Hey guys, welcome back. Wow, what a game in New York last weekend! You hear it all the time, but it really is hard to win on the road in this league and I am so proud of our defense for their performance against the Jets; that was awesome. I feel like our offense is right there, we just have to get over that hump and get on a roll, which I think we will really soon.
I mentioned last week how I wanted to cover the topic of hunting this week in the blog. I know that hunting in all of its variations is immensely popular across the state, and that soon enough Lambeau Field will be filled with blaze orange hunting suits on Sunday afternoons. Whether it’s deer, pheasants or turkeys it seems like people across the state love to get out and track game, regardless of the temperatures.
My favorite places to go hunting – or attempt to go hunting – are the Pembine and Crivitz areas in the northern reaches of the state. These areas rank up there for me because they remind me so much of home. As we’ve discussed previously in the blog, there are plenty of times when you can find the best attractions in the most unexpected places, with Pembine and Crivitz being perfect examples. The Peshtigo River has a great stretch of continuous rapids on which I’ve thoroughly enjoyed whitewater rafting.
Every year I try and take a day or two in between my busy practice schedule and games to go with teammates and friends on a two-hour journey to the Northwoods. As some of you might know, most hunting stories are always dramatically exaggerated from reality, but one of my favorite stories surrounds more of the composite failure of the hunt than any great triumph.
A few years ago, my buddy Tony Moll, along with a few other of my former Packers teammates, planned a guys-only turkey hunt on a friend’s property in Pembine. The camaraderie and company of the trip was awesome, and we actually turned the whole thing into more of a mini vacation than an actual hunting trip. We were able to get in a round of golf, and even some time out on the water to go fishing in a span of 36 hours. I think that speaks to our overall dedication to the hunt.
Sad as it may seem, during our day-and-a-half hunting trip, we didn’t see a single turkey, which really isn’t surprising when I think back on the amount of noise we made in the woods. On the way home, the ironic part was that we saw a large group of turkeys near my house in Howard and we all looked at each other and thought, “What was the point of driving all the way up there when the turkeys were right here in our backyard?”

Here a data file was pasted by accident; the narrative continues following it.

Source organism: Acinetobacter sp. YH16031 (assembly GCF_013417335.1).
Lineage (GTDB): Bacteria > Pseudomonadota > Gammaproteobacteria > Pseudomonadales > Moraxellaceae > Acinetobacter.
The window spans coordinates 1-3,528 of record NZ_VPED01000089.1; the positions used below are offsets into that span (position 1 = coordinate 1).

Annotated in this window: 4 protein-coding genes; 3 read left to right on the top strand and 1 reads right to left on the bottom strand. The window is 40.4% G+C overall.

I think the best laugh we had on that trip was when Jason Spitz, the self proclaimed best shot on the team, thought he was going to impress all of us as “Mr. Turkey Hunter” and try to get one on his own. He woke up at 5 a.m., hours before the rest of us, and ended up returning to the cabin covered in ticks. It seemed like we spent more time digging ticks out of his hair and clothing than we did in the woods hunting turkeys that day.
As I said, the Pembine and Crivitz areas are great places to not only go hunting, but to spend a weekend vacationing. The people in the northern part of the state are down to earth and are always welcoming to visitors.
I also have to share a story from my younger days that shows my whitetail deer hunting expertise. I went with Craig Brandl and Ray Seefeldt, the father of a high school friend of mine who was a serious hunter. At the end of the day, I was getting tired and bored from not seeing any deer, and decided it would be a good idea to take one shot at a squirrel that had just run by. Sure enough, I missed. Judging by the sound of the gun shot, Ray arrived at the hunting cabin later that day and told all the guys that I had shot at a monster buck. To this day, I haven’t had the heart to tell him that I was shooting at a squirrel. When I arrived back at the hunting cabin they all asked me how big the buck was, and because I was embarrassed to tell them the truth, I said, “Oh yeah, it was huge, but it was about 200 yards away, and I just missed him.”
Truth be told, the northern parts of Wisconsin are quality hunting grounds for all sorts of game – turkeys, whitetail deer, and bears among other animals. I think the real reason hunters travel hours and hours to Wisconsin’s Northwoods is more for the camaraderie with family and friends, and a sense of escape and tranquility rather than taking home a monster prize. Anyone who has been on that sort of trip can relate to what I am talking about.
All right, that is going to do it for this week’s entry, hopefully some of you hunters and prospective hunters out there enjoyed the read. Next week, I’ll delve into a behind the scenes look at Lambeau Field. Until then, wish us luck against Dallas.